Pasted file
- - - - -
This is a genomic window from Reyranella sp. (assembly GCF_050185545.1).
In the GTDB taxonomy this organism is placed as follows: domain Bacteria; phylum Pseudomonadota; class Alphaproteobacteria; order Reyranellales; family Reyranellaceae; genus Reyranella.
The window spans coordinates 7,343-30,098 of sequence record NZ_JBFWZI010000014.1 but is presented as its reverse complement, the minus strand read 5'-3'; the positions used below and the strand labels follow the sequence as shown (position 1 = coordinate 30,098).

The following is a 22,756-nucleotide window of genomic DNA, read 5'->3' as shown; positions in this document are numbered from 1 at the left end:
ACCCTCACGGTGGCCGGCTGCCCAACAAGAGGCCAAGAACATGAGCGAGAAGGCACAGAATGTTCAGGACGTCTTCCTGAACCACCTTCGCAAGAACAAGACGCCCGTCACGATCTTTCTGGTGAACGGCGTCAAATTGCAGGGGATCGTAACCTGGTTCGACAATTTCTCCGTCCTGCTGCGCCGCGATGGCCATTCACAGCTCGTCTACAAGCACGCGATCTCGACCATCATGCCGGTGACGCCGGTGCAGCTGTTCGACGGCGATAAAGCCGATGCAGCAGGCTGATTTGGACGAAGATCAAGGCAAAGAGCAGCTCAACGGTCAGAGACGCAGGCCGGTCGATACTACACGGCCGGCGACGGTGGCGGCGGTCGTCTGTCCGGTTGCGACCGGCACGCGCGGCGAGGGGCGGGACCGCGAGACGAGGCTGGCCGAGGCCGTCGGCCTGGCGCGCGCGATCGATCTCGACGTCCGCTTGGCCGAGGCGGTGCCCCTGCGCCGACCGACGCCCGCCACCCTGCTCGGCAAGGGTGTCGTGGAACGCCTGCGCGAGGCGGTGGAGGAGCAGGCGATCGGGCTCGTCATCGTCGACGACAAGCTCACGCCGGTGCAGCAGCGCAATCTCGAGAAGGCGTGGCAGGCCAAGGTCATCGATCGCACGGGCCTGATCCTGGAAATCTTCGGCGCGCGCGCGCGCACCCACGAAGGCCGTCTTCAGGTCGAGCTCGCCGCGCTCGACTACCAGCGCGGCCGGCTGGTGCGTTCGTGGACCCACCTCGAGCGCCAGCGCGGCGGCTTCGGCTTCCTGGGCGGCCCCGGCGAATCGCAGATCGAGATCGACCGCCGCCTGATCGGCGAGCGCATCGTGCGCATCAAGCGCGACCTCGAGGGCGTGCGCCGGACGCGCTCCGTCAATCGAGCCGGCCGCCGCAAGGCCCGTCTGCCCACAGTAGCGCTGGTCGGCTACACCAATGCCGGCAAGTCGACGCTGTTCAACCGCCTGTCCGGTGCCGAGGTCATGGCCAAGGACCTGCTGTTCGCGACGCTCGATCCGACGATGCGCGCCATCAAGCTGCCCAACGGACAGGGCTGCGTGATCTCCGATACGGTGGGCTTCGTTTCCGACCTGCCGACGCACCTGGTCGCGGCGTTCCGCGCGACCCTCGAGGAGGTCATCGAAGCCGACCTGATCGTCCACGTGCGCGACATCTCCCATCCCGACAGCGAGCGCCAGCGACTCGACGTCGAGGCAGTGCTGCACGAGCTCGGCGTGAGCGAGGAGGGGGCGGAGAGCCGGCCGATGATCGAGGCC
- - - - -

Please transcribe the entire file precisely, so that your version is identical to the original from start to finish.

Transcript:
This is a genomic window from Reyranella sp. (assembly GCF_050185545.1).
In the GTDB taxonomy this organism is placed as follows: domain Bacteria; phylum Pseudomonadota; class Alphaproteobacteria; order Reyranellales; family Reyranellaceae; genus Reyranella.
The window spans coordinates 7,343-30,098 of sequence record NZ_JBFWZI010000014.1 but is presented as its reverse complement, the minus strand read 5'-3'; the positions used below and the strand labels follow the sequence as shown (position 1 = coordinate 30,098).

The following is a 22,756-nucleotide window of genomic DNA, read 5'->3' as shown; positions in this document are numbered from 1 at the left end:
ACCCTCACGGTGGCCGGCTGCCCAACAAGAGGCCAAGAACATGAGCGAGAAGGCACAGAATGTTCAGGACGTCTTCCTGAACCACCTTCGCAAGAACAAGACGCCCGTCACGATCTTTCTGGTGAACGGCGTCAAATTGCAGGGGATCGTAACCTGGTTCGACAATTTCTCCGTCCTGCTGCGCCGCGATGGCCATTCACAGCTCGTCTACAAGCACGCGATCTCGACCATCATGCCGGTGACGCCGGTGCAGCTGTTCGACGGCGATAAAGCCGATGCAGCAGGCTGATTTGGACGAAGATCAAGGCAAAGAGCAGCTCAACGGTCAGAGACGCAGGCCGGTCGATACTACACGGCCGGCGACGGTGGCGGCGGTCGTCTGTCCGGTTGCGACCGGCACGCGCGGCGAGGGGCGGGACCGCGAGACGAGGCTGGCCGAGGCCGTCGGCCTGGCGCGCGCGATCGATCTCGACGTCCGCTTGGCCGAGGCGGTGCCCCTGCGCCGACCGACGCCCGCCACCCTGCTCGGCAAGGGTGTCGTGGAACGCCTGCGCGAGGCGGTGGAGGAGCAGGCGATCGGGCTCGTCATCGTCGACGACAAGCTCACGCCGGTGCAGCAGCGCAATCTCGAGAAGGCGTGGCAGGCCAAGGTCATCGATCGCACGGGCCTGATCCTGGAAATCTTCGGCGCGCGCGCGCGCACCCACGAAGGCCGTCTTCAGGTCGAGCTCGCCGCGCTCGACTACCAGCGCGGCCGGCTGGTGCGTTCGTGGACCCACCTCGAGCGCCAGCGCGGCGGCTTCGGCTTCCTGGGCGGCCCCGGCGAATCGCAGATCGAGATCGACCGCCGCCTGATCGGCGAGCGCATCGTGCGCATCAAGCGCGACCTCGAGGGCGTGCGCCGGACGCGCTCCGTCAATCGAGCCGGCCGCCGCAAGGCCCGTCTGCCCACAGTAGCGCTGGTCGGCTACACCAATGCCGGCAAGTCGACGCTGTTCAACCGCCTGTCCGGTGCCGAGGTCATGGCCAAGGACCTGCTGTTCGCGACGCTCGATCCGACGATGCGCGCCATCAAGCTGCCCAACGGACAGGGCTGCGTGATCTCCGATACGGTGGGCTTCGTTTCCGACCTGCCGACGCACCTGGTCGCGGCGTTCCGCGCGACCCTCGAGGAGGTCATCGAAGCCGACCTGATCGTCCACGTGCGCGACATCTCCCATCCCGACAGCGAGCGCCAGCGACTCGACGTCGAGGCAGTGCTGCACGAGCTCGGCGTGAGCGAGGAGGGGGCGGAGAGCCGGCCGATGATCGAGGCC